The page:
When my friend Susan arranges her first meetings with men, she has to make sure she meets the right person. This is because she has, on at least one occasion, had an entire conversation with the wrong person in a public place. His wife, when she arrived, was not amused.
Susan's way of making sure that this situation would never occur again was to ask the next man she was to meet to wear something distinctive so that she would recognize him. He did. When she entered the restaurant, he was wearing a pair of antlers. He wore them throughout the meal. As this was not during hunting season, and since the restaurant was not located in Disney World, Susan was a bit embarrassed. (Please note: Susan did not ask him to remove the antlers, nor did she use the "I'm going to the ladies room" ploy to leave.)
Antler Man spent most of the evening assuring Susan that although he was "way over the hill," his parts were all in working order. (I will not make an obvious joke here). After dinner, Susan didn't want him to walk her to her car, so she told him she had shopping to do, at which point he decided to accompany her to the local book store. Once in the store, he proceeded to pop out of the aisles to surprise her, antlers still intact.
This experience taught Susan that asking for something "distinctive" might not be a good idea, at least in a public place. So, for her next encounter, she and her date agreed to each wear paper bags over their heads. I am not making this up. He came to her condo complex and stood outside her garage. She entered the garage through the building, opened the door, and, at the count of three, each of them ceremoniously lifted the bags over their head. The fact that Susan wanted him to immediately put his bag back on was a minor issue. The major issue was why Susan would have suggested paper bags and why he would have agreed.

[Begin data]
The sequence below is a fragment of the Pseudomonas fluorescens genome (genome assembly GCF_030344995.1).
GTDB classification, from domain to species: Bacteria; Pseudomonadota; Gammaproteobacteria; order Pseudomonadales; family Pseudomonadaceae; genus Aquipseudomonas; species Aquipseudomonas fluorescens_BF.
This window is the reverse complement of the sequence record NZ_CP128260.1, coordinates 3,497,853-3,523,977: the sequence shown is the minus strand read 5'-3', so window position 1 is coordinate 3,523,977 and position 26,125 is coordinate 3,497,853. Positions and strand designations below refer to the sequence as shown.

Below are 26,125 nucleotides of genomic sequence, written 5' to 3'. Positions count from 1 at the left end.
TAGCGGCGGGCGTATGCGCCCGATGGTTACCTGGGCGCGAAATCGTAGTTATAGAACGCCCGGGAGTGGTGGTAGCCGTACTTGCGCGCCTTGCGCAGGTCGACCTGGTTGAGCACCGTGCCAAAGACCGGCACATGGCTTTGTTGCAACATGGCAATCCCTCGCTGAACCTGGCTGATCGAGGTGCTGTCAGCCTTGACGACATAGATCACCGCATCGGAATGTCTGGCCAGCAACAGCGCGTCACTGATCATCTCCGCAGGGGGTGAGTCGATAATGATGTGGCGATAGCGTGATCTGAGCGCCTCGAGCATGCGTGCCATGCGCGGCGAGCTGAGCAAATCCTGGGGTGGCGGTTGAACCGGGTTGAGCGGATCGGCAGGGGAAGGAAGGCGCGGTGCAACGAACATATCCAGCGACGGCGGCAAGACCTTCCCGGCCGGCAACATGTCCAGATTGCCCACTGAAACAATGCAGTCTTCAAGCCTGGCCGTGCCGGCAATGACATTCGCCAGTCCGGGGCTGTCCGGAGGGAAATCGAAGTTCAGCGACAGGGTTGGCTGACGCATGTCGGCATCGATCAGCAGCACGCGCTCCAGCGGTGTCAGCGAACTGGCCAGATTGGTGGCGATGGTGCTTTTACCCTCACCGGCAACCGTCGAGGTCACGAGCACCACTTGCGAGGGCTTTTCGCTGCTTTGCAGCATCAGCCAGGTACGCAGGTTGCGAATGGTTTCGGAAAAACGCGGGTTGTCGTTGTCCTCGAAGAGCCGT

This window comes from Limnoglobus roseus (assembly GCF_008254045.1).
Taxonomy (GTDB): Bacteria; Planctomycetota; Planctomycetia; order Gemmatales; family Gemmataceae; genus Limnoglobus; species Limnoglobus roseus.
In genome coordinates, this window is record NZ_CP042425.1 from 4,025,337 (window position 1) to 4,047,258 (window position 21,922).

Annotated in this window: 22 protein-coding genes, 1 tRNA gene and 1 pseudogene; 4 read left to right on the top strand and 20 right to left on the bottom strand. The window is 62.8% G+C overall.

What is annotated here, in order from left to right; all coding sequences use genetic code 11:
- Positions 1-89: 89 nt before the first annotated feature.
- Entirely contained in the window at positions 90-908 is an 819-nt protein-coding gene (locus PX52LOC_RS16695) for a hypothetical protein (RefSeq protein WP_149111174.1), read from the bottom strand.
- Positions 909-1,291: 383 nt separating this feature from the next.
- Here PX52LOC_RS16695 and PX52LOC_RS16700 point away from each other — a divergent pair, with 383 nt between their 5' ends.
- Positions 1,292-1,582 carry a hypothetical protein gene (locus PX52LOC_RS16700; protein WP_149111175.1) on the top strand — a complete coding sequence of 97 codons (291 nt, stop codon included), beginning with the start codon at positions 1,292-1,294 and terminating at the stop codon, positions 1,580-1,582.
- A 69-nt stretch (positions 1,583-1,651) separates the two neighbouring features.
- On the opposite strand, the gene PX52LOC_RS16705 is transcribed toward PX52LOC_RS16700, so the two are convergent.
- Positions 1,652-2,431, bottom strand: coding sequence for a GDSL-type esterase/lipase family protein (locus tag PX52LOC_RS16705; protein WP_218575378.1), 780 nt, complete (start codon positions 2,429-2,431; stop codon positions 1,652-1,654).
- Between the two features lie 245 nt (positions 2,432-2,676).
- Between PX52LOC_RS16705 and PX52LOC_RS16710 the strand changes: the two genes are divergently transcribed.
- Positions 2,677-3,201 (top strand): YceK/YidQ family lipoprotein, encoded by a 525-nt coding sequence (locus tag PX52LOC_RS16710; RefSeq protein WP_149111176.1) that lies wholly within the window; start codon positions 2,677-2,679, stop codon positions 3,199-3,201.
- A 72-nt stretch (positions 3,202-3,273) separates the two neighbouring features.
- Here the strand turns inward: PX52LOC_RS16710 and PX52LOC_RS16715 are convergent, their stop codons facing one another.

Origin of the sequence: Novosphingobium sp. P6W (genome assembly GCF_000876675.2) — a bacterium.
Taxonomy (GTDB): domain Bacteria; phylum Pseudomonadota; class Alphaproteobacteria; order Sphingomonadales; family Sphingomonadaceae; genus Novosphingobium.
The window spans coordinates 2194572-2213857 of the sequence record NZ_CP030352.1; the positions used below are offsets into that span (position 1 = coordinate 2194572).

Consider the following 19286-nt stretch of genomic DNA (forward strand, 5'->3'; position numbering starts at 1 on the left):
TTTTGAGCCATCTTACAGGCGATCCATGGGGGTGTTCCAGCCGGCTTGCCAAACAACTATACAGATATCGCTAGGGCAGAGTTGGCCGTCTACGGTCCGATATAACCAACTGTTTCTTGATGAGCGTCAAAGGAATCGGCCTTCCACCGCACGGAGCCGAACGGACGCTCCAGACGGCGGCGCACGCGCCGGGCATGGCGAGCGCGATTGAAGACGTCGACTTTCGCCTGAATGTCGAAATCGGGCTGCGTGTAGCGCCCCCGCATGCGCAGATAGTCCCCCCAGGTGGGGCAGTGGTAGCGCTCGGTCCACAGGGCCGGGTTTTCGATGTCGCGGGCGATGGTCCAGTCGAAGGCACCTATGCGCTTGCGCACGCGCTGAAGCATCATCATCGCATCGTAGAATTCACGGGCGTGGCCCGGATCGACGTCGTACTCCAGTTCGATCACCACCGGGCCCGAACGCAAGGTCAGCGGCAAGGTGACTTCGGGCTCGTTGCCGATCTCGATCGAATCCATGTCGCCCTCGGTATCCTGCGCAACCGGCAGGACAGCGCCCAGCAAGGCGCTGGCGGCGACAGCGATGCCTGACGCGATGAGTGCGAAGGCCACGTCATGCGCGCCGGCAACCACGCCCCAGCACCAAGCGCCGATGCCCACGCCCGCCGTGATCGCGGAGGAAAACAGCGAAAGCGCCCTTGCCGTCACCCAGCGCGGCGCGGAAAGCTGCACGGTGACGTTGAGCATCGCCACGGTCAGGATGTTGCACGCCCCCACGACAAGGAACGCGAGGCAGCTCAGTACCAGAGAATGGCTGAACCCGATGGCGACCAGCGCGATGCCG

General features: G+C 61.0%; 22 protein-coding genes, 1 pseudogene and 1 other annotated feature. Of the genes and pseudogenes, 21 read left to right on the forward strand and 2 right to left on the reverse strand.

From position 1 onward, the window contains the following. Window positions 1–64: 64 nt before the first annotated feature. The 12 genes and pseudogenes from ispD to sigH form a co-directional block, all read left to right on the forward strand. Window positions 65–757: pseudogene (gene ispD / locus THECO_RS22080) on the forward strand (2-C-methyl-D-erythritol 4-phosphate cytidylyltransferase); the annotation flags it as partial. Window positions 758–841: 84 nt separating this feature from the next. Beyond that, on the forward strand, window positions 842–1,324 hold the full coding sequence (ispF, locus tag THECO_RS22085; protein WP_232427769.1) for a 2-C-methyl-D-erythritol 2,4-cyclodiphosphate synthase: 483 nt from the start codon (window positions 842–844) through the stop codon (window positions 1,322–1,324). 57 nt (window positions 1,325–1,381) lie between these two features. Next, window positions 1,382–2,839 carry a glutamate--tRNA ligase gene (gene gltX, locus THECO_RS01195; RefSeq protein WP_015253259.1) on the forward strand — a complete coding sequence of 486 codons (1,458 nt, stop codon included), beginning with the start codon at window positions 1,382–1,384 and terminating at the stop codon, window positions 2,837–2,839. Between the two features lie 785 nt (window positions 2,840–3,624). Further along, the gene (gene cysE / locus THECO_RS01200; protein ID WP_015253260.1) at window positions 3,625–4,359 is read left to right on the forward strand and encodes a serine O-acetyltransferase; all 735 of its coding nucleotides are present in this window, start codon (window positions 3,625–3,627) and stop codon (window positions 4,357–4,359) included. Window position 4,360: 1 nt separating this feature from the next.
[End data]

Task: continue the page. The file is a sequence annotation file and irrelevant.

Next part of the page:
To be fair to Susan, some of her dates wore interesting items even when she didn't require them. One of them wore bedroom slippers to a fairly nice restaurant, telling her he liked to be comfortable. I guess she should have been happy that he didn't wear his pajamas.
On the other hand, some men presented a problem by what they didn't wear. We will not discuss that at this time. Photos will be sent on request.
Most of the above scenarios occurred in restaurants. But Susan has also arranged to meet men on park benches, in book stores, bars, parks, public bathrooms and outpatient surgery waiting rooms. We will explore some of these in Part 4.
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